Introduction. Shoulder pain is one of the most common etiologies of chronic pain representing roughly 16% of all presenting patients (1). The branches of the subscapular nerve have been suggested as contributing to the sensory innervation of the shoulder and may have clinical value as a therapeutic target for nerve block, ablation, and stimulation. Methods. Six formalin embalmed willed body donors were used, reflecting twelve shoulders for study. Careful dissection was performed to identify the upper and lower subscapular nerves and respective branches as they approached the shoulder joint. After placing the cadaver in anatomical position, measurements were taken from two landmarks: 1) just proximal to the immediate branch from the upper subscapular nerve (USN); and 2) the medial aspect of the coracoid process (CP). The distance from the medial aspect of the CP directly to USN just proximal to its first branch was taken using a digital caliper in millimeters (table I). Results. The USN sends articular branches that directly innervate the anterior glenohumeral joint (GHJ). The average distance from the medial aspect of the CP to the USN just prior to its branches was 3.76 cm ± 0.62 cm. The average distance from the medial aspect of the CP to an intersecting perpendicular line drawn directly superior from the USN just proximal to its first branch was 0.94 cm ± 0.03 cm. Conclusions. Our findings of the USN and LSN add to prior quantitative neuroanatomical relationships of these nerves and potential targets for therapeutic intervention.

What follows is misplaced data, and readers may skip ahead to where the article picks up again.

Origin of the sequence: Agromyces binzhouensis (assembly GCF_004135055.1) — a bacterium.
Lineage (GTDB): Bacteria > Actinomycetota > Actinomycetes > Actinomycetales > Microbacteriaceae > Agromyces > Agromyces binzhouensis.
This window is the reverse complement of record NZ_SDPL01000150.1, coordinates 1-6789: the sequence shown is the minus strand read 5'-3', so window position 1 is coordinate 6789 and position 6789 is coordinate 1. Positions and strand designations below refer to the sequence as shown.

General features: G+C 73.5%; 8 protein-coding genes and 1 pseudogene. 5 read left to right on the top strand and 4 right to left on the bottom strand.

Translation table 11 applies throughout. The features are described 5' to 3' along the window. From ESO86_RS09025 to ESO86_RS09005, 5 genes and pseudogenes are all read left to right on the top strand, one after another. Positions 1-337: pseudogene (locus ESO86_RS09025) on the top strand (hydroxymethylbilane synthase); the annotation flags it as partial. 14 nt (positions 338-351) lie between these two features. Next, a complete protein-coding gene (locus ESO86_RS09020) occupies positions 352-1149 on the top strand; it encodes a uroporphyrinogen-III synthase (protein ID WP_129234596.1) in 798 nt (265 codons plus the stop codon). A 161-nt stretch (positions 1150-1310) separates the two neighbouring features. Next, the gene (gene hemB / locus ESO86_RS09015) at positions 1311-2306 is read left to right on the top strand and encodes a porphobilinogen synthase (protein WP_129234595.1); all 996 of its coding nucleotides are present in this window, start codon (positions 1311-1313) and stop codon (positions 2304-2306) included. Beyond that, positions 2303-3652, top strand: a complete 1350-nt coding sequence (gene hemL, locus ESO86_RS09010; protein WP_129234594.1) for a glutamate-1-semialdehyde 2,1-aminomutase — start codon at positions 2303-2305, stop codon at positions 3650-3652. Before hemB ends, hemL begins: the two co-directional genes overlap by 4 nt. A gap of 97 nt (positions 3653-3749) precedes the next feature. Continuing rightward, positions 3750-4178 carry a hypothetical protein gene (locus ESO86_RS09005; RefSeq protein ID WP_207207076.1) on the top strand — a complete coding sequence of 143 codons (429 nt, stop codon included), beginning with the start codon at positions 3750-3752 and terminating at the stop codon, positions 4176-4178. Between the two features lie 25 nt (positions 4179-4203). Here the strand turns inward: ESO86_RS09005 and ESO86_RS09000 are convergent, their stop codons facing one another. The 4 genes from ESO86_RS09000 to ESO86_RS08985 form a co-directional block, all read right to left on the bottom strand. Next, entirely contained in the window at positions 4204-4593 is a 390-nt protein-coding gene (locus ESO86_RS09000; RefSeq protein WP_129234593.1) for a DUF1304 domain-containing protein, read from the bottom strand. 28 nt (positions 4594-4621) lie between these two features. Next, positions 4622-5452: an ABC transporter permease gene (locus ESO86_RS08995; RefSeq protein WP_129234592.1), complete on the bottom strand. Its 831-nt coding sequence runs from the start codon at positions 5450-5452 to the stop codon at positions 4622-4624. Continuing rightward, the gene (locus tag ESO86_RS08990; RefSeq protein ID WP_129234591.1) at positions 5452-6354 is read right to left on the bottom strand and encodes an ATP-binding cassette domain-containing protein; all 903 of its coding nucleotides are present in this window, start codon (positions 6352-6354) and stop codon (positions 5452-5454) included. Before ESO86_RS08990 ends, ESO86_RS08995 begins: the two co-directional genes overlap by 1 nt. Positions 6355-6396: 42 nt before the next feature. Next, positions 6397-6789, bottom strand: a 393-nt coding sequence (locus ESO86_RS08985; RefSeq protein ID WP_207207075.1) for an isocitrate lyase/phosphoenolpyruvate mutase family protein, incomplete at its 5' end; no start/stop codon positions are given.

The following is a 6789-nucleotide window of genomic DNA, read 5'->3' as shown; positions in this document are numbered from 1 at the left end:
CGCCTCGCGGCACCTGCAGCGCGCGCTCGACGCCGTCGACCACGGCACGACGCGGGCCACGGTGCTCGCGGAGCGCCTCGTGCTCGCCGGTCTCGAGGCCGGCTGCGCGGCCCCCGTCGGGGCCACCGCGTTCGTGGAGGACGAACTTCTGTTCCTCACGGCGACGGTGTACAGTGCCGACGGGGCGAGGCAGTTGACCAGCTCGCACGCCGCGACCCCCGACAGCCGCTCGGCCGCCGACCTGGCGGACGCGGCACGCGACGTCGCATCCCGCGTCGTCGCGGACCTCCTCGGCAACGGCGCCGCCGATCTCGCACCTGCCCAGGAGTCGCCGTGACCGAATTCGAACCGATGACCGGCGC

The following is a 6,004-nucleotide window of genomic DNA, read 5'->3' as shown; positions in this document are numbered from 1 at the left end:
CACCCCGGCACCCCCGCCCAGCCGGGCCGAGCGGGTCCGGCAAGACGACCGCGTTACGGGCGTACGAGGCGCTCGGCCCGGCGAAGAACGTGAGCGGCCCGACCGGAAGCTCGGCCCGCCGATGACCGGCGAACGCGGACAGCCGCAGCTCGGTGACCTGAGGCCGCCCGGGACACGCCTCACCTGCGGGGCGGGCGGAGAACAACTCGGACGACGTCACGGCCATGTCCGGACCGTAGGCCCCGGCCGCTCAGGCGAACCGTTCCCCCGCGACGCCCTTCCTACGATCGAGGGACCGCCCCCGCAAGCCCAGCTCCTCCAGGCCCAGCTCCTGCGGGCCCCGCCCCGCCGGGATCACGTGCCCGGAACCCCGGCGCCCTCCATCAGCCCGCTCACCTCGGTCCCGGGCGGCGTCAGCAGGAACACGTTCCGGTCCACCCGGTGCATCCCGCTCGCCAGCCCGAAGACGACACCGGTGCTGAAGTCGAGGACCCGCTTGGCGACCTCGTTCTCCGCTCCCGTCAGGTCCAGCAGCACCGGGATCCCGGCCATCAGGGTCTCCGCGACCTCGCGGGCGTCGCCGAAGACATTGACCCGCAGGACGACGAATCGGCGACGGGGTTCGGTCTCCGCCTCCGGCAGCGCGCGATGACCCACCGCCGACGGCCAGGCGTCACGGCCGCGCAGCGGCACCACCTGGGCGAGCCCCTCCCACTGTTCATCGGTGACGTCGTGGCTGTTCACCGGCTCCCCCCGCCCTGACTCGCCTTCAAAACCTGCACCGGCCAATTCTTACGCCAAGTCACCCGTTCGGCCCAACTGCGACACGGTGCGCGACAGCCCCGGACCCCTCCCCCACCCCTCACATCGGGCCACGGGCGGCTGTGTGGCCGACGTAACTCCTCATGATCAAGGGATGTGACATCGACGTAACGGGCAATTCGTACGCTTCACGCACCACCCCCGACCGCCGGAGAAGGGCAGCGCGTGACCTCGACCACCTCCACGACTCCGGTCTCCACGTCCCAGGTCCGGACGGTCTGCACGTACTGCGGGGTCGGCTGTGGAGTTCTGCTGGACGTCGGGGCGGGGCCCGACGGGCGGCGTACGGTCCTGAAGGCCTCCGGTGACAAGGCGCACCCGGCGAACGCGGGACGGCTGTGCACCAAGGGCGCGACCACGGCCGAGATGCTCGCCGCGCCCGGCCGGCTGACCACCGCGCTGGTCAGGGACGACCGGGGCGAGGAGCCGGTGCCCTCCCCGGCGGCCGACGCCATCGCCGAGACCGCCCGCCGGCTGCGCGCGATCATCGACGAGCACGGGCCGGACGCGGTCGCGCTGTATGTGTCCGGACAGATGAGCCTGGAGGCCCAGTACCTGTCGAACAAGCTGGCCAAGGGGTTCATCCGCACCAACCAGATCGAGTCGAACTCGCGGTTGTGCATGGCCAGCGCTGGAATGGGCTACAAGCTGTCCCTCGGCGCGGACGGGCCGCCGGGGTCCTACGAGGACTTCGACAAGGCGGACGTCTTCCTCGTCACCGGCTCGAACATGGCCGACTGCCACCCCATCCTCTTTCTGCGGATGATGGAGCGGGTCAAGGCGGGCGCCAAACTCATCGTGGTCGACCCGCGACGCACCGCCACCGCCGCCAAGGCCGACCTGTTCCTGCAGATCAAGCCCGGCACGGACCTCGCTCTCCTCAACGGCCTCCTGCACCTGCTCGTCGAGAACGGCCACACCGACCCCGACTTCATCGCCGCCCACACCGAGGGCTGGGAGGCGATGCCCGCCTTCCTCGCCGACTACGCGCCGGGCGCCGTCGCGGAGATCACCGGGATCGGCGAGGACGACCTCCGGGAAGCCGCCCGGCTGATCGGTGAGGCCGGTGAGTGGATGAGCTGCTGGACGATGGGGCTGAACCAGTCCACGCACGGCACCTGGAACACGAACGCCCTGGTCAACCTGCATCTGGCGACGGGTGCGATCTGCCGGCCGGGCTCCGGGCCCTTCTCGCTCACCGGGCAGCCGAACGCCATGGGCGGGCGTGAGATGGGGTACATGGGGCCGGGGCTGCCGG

- chronic pain
- subscapular nerve
ASJC Scopus subject areas
- Orthopedics and Sports Medicine